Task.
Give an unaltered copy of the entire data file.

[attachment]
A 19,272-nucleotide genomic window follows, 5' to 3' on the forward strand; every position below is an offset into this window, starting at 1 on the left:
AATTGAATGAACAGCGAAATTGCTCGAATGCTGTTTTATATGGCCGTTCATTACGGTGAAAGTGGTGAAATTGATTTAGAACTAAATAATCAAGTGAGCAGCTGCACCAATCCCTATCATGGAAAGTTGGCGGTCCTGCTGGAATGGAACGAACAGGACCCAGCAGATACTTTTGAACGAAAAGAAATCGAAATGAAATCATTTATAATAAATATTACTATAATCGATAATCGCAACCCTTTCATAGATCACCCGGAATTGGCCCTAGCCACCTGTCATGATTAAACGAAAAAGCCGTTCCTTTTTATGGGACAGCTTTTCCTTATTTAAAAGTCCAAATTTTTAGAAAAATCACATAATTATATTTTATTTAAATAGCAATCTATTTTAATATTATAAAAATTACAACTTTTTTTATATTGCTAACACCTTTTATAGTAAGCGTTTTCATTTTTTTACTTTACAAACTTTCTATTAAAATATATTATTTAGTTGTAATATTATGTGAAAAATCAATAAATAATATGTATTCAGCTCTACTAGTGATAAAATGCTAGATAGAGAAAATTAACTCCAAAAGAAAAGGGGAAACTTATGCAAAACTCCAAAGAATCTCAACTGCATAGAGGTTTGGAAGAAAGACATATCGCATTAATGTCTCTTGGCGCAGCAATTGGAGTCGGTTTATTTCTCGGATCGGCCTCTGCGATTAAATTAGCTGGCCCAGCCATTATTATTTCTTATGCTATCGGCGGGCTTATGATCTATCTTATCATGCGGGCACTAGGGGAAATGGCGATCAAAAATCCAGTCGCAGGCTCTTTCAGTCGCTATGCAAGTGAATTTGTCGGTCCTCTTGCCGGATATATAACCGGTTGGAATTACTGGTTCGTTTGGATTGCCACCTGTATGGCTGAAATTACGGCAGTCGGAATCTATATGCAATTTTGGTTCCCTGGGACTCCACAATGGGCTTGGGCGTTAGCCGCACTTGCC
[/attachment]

A 19,272-nucleotide genomic window follows, 5' to 3' on the forward strand; every position below is an offset into this window, starting at 1 on the left:
AATTGAATGAACAGCGAAATTGCTCGAATGCTGTTTTATATGGCCGTTCATTACGGTGAAAGTGGTGAAATTGATTTAGAACTAAATAATCAAGTGAGCAGCTGCACCAATCCCTATCATGGAAAGTTGGCGGTCCTGCTGGAATGGAACGAACAGGACCCAGCAGATACTTTTGAACGAAAAGAAATCGAAATGAAATCATTTATAATAAATATTACTATAATCGATAATCGCAACCCTTTCATAGATCACCCGGAATTGGCCCTAGCCACCTGTCATGATTAAACGAAAAAGCCGTTCCTTTTTATGGGACAGCTTTTCCTTATTTAAAAGTCCAAATTTTTAGAAAAATCACATAATTATATTTTATTTAAATAGCAATCTATTTTAATATTATAAAAATTACAACTTTTTTTATATTGCTAACACCTTTTATAGTAAGCGTTTTCATTTTTTTACTTTACAAACTTTCTATTAAAATATATTATTTAGTTGTAATATTATGTGAAAAATCAATAAATAATATGTATTCAGCTCTACTAGTGATAAAATGCTAGATAGAGAAAATTAACTCCAAAAGAAAAGGGGAAACTTATGCAAAACTCCAAAGAATCTCAACTGCATAGAGGTTTGGAAGAAAGACATATCGCATTAATGTCTCTTGGCGCAGCAATTGGAGTCGGTTTATTTCTCGGATCGGCCTCTGCGATTAAATTAGCTGGCCCAGCCATTATTATTTCTTATGCTATCGGCGGGCTTATGATCTATCTTATCATGCGGGCACTAGGGGAAATGGCGATCAAAAATCCAGTCGCAGGCTCTTTCAGTCGCTATGCAAGTGAATTTGTCGGTCCTCTTGCCGGATATATAACCGGTTGGAATTACTGGTTCGTTTGGATTGCCACCTGTATGGCTGAAATTACGGCAGTCGGAATCTATATGCAATTTTGGTTCCCTGGGACTCCACAATGGGCTTGGGCGTTAGCCGCACTTGCC